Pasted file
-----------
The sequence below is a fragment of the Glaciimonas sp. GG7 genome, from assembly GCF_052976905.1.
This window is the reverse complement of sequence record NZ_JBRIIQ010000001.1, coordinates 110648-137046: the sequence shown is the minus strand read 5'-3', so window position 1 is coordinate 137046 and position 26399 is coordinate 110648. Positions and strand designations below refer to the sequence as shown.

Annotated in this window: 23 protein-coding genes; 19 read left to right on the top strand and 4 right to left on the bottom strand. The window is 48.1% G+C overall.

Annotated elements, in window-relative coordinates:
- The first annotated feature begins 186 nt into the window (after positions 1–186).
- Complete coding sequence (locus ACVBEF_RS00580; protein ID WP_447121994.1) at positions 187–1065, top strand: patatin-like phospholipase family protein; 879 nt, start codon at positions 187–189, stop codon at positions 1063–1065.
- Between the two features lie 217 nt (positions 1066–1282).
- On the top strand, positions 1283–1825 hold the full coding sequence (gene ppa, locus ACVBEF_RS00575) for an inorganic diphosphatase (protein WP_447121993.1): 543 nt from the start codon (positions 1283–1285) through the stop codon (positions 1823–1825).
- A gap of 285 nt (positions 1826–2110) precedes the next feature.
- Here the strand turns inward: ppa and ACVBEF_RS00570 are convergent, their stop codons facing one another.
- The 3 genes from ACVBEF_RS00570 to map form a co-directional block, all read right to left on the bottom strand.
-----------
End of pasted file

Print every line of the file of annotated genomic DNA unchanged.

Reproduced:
The sequence below is a fragment of the Glaciimonas sp. GG7 genome, from assembly GCF_052976905.1.
This window is the reverse complement of sequence record NZ_JBRIIQ010000001.1, coordinates 110648-137046: the sequence shown is the minus strand read 5'-3', so window position 1 is coordinate 137046 and position 26399 is coordinate 110648. Positions and strand designations below refer to the sequence as shown.

Annotated in this window: 23 protein-coding genes; 19 read left to right on the top strand and 4 right to left on the bottom strand. The window is 48.1% G+C overall.

Annotated elements, in window-relative coordinates:
- The first annotated feature begins 186 nt into the window (after positions 1–186).
- Complete coding sequence (locus ACVBEF_RS00580; protein ID WP_447121994.1) at positions 187–1065, top strand: patatin-like phospholipase family protein; 879 nt, start codon at positions 187–189, stop codon at positions 1063–1065.
- Between the two features lie 217 nt (positions 1066–1282).
- On the top strand, positions 1283–1825 hold the full coding sequence (gene ppa, locus ACVBEF_RS00575) for an inorganic diphosphatase (protein WP_447121993.1): 543 nt from the start codon (positions 1283–1285) through the stop codon (positions 1823–1825).
- A gap of 285 nt (positions 1826–2110) precedes the next feature.
- Here the strand turns inward: ppa and ACVBEF_RS00570 are convergent, their stop codons facing one another.
- The 3 genes from ACVBEF_RS00570 to map form a co-directional block, all read right to left on the bottom strand.